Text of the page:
If you’ve been having trouble getting at this site while I’ve been away, Dreamhost posted a narrative of their recent adventures in data hosting, some of which have been power-related, and some not.
Travelling to Seattle for Gnomedex this morning. Didn’t find a free WiFi connection in Sea-Tac, although the AT&T Wayport service seems to have good coverage in the main atrium (for $7.95 per day).
On the way here, I’ve discovered I’m apparently on a TSA list of some sort. I wasn’t able to use Southwest’s online check in service last night, and the self-serve kiosk at the San Jose airport also wouldn’t let me check in this morning. The customer service agent said that my name hit a “match list” which requires that they check my ID. This is the first time I’ve been unable to use online or self-service check in, my last flight was a few weeks ago, so this seems to be something new.
Separately, my Thinkpad and shoes got selected for extra testing at security screening. They had no way of knowing about my check in, so it’s either random or they didn’t like something they saw on the x-ray. Both the Thinkpad and these shoes have been around the world a few times, so I don’t think there’s anything interesting to see there. At least I didn’t win the “SSSSSSS” lottery this time. For a while, I was getting “additional screening” every week, but that hasn’t happened in a while.
I’m hoping this is just random, I’ll see what happens on the return flight on Sunday. It would be a pain to lose online check in, especially for travelling on Southwest. It’s impossible to get an “A” group boarding pass without using online check in these days, at least from San Jose.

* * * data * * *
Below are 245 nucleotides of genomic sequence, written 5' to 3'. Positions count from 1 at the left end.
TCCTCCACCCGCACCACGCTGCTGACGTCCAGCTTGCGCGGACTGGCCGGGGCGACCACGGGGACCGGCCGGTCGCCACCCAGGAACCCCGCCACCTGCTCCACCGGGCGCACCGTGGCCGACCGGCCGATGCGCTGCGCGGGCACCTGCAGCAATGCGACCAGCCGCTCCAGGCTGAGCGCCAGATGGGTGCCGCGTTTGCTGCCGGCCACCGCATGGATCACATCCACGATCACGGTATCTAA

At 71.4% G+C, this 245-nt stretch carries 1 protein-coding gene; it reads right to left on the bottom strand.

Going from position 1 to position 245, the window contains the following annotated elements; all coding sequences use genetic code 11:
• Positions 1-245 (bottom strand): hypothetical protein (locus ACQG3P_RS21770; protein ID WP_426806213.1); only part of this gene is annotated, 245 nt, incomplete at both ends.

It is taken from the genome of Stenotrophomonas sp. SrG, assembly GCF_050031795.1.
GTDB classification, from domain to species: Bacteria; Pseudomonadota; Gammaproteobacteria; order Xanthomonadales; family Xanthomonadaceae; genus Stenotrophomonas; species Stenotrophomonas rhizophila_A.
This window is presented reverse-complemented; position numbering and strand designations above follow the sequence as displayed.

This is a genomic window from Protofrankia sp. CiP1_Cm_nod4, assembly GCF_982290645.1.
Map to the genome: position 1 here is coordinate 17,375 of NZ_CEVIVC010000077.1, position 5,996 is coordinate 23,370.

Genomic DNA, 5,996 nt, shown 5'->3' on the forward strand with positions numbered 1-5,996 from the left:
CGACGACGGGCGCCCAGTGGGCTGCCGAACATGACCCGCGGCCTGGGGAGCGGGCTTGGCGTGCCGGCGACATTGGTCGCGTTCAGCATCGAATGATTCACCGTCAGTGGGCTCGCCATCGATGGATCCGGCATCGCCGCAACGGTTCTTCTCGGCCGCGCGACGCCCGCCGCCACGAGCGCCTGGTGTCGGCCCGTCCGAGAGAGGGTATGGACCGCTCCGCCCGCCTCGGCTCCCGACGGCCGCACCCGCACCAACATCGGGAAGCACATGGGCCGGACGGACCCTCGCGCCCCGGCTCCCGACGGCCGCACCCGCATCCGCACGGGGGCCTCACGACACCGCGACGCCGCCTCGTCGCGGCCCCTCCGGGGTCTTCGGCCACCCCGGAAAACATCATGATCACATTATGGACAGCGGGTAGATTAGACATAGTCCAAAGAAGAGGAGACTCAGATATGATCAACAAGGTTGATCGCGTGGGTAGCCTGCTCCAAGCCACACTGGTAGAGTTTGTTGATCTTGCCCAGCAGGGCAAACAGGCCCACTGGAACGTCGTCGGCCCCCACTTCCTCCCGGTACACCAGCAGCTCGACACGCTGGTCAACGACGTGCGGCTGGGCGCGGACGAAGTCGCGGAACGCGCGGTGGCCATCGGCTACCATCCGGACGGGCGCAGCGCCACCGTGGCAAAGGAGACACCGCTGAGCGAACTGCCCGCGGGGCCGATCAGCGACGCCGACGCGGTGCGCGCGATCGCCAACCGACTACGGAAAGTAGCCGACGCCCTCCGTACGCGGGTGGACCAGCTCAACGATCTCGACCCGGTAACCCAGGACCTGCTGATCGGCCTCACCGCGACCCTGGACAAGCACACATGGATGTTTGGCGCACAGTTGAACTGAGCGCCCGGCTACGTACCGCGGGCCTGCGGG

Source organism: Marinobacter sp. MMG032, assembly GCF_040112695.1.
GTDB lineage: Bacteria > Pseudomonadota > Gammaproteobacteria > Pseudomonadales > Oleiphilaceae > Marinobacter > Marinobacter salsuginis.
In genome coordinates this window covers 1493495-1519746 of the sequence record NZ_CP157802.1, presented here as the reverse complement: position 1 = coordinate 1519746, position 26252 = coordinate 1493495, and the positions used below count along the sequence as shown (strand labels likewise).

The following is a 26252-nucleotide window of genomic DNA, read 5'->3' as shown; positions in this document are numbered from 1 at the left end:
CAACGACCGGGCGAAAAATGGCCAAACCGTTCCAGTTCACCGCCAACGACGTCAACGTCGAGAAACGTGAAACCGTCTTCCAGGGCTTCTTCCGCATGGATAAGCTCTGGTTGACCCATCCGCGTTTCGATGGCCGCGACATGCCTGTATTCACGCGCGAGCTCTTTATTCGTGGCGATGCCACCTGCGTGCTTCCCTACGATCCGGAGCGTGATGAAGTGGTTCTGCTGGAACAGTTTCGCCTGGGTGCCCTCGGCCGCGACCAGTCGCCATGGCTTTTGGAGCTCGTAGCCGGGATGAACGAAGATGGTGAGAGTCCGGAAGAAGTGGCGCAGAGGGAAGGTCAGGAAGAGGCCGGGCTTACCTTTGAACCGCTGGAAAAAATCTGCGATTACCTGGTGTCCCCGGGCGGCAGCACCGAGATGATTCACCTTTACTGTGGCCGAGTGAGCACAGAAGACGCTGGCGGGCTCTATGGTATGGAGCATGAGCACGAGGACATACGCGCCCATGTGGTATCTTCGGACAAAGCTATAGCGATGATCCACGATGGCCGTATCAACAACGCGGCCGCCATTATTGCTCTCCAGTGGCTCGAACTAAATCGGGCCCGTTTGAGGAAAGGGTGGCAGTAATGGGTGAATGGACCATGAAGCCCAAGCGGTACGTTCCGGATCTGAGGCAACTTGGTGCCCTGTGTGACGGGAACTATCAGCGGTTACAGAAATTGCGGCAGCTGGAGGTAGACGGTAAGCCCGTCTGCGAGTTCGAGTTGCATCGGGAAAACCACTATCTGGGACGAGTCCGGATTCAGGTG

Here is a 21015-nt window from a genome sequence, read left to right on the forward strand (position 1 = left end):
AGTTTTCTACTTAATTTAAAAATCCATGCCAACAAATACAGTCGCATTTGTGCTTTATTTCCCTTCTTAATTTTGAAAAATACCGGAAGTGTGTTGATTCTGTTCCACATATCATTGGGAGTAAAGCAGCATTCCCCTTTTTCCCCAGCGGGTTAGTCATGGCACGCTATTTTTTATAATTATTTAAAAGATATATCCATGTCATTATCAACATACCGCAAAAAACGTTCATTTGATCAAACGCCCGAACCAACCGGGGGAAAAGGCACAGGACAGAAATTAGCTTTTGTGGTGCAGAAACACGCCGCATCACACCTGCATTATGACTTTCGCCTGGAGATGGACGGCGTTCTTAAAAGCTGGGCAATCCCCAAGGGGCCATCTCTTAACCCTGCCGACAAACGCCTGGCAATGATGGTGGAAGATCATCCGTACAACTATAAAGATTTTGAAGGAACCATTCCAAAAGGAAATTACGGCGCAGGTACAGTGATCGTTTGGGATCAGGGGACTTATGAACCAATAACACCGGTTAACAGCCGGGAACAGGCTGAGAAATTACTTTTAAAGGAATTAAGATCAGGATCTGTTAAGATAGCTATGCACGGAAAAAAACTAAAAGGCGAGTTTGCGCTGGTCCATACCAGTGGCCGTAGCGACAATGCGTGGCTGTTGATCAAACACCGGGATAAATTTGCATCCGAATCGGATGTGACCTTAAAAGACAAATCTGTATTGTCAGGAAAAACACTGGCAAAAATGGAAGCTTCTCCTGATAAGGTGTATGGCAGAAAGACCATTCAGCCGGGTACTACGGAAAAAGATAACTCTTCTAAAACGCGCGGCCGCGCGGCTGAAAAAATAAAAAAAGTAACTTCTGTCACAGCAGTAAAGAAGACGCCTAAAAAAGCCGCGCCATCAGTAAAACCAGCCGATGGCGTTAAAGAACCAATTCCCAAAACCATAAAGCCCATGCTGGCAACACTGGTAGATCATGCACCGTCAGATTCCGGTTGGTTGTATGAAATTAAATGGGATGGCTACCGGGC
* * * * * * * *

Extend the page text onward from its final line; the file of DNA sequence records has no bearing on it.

Update: Sunday 07-02-2006 23:02 PDT – I didn’t have any problems checking in at the airport in Seattle, so perhaps it was just a temporary thing.
I’ve been on flights through bumpy weather many times, but am happy to have missed this one. The nosecone (which houses the radar) came off, and there were cracks and holes in the wings and windshield.
”I could not see anything through the front windows because they were shattered. So I checked side windows when I tried to land the plane.”
All 200 passengers, including 177 elementary school kids, were uninjured.
Link, with video. (Reuters)
This past weekend I ran the Big Sur Marathon, my 3rd time on the course. I’ve been posting on a separate running blog for a while, here’s a roundup of Big Sur posts:
Back in Palo Alto again. Appararently it rained nearly every day that we were away, but it’s been pleasantly sunny and around 80 degrees this afternoon. The Bay Area is a lot nicer now that the weather is working properly again.